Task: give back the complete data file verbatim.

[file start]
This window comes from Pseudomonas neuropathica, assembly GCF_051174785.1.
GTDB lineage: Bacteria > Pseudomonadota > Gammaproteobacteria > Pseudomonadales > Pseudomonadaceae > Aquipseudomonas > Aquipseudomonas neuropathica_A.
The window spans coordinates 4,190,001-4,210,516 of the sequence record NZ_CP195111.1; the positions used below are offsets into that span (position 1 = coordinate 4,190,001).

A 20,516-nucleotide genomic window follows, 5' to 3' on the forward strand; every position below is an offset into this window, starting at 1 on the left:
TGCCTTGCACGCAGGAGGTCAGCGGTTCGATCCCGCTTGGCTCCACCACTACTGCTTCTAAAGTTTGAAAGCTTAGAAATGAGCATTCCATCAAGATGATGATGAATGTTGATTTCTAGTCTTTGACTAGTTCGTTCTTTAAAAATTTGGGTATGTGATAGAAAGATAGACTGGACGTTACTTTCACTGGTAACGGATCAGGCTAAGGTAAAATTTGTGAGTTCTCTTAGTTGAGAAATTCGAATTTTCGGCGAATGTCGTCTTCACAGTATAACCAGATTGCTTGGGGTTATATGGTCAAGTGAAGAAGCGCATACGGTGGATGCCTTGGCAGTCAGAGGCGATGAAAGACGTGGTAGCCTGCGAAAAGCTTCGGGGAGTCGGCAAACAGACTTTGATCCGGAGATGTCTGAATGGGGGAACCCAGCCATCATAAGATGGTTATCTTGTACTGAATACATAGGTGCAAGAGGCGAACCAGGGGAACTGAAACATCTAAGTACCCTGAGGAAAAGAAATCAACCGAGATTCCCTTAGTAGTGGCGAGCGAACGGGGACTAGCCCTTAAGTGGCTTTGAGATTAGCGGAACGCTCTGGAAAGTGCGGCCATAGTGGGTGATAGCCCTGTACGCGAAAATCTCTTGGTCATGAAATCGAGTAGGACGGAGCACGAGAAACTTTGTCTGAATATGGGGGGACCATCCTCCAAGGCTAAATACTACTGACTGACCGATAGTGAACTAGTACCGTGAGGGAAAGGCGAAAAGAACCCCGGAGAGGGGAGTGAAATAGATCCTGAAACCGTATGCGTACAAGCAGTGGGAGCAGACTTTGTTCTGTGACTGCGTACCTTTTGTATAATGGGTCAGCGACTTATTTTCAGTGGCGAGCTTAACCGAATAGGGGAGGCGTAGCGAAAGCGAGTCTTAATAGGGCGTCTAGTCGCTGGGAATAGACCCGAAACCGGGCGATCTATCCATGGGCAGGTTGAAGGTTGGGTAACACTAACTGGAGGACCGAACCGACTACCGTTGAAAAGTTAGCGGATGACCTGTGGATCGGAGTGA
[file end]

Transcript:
This window comes from Pseudomonas neuropathica, assembly GCF_051174785.1.
GTDB lineage: Bacteria > Pseudomonadota > Gammaproteobacteria > Pseudomonadales > Pseudomonadaceae > Aquipseudomonas > Aquipseudomonas neuropathica_A.
The window spans coordinates 4,190,001-4,210,516 of the sequence record NZ_CP195111.1; the positions used below are offsets into that span (position 1 = coordinate 4,190,001).

A 20,516-nucleotide genomic window follows, 5' to 3' on the forward strand; every position below is an offset into this window, starting at 1 on the left:
TGCCTTGCACGCAGGAGGTCAGCGGTTCGATCCCGCTTGGCTCCACCACTACTGCTTCTAAAGTTTGAAAGCTTAGAAATGAGCATTCCATCAAGATGATGATGAATGTTGATTTCTAGTCTTTGACTAGTTCGTTCTTTAAAAATTTGGGTATGTGATAGAAAGATAGACTGGACGTTACTTTCACTGGTAACGGATCAGGCTAAGGTAAAATTTGTGAGTTCTCTTAGTTGAGAAATTCGAATTTTCGGCGAATGTCGTCTTCACAGTATAACCAGATTGCTTGGGGTTATATGGTCAAGTGAAGAAGCGCATACGGTGGATGCCTTGGCAGTCAGAGGCGATGAAAGACGTGGTAGCCTGCGAAAAGCTTCGGGGAGTCGGCAAACAGACTTTGATCCGGAGATGTCTGAATGGGGGAACCCAGCCATCATAAGATGGTTATCTTGTACTGAATACATAGGTGCAAGAGGCGAACCAGGGGAACTGAAACATCTAAGTACCCTGAGGAAAAGAAATCAACCGAGATTCCCTTAGTAGTGGCGAGCGAACGGGGACTAGCCCTTAAGTGGCTTTGAGATTAGCGGAACGCTCTGGAAAGTGCGGCCATAGTGGGTGATAGCCCTGTACGCGAAAATCTCTTGGTCATGAAATCGAGTAGGACGGAGCACGAGAAACTTTGTCTGAATATGGGGGGACCATCCTCCAAGGCTAAATACTACTGACTGACCGATAGTGAACTAGTACCGTGAGGGAAAGGCGAAAAGAACCCCGGAGAGGGGAGTGAAATAGATCCTGAAACCGTATGCGTACAAGCAGTGGGAGCAGACTTTGTTCTGTGACTGCGTACCTTTTGTATAATGGGTCAGCGACTTATTTTCAGTGGCGAGCTTAACCGAATAGGGGAGGCGTAGCGAAAGCGAGTCTTAATAGGGCGTCTAGTCGCTGGGAATAGACCCGAAACCGGGCGATCTATCCATGGGCAGGTTGAAGGTTGGGTAACACTAACTGGAGGACCGAACCGACTACCGTTGAAAAGTTAGCGGATGACCTGTGGATCGGAGTGA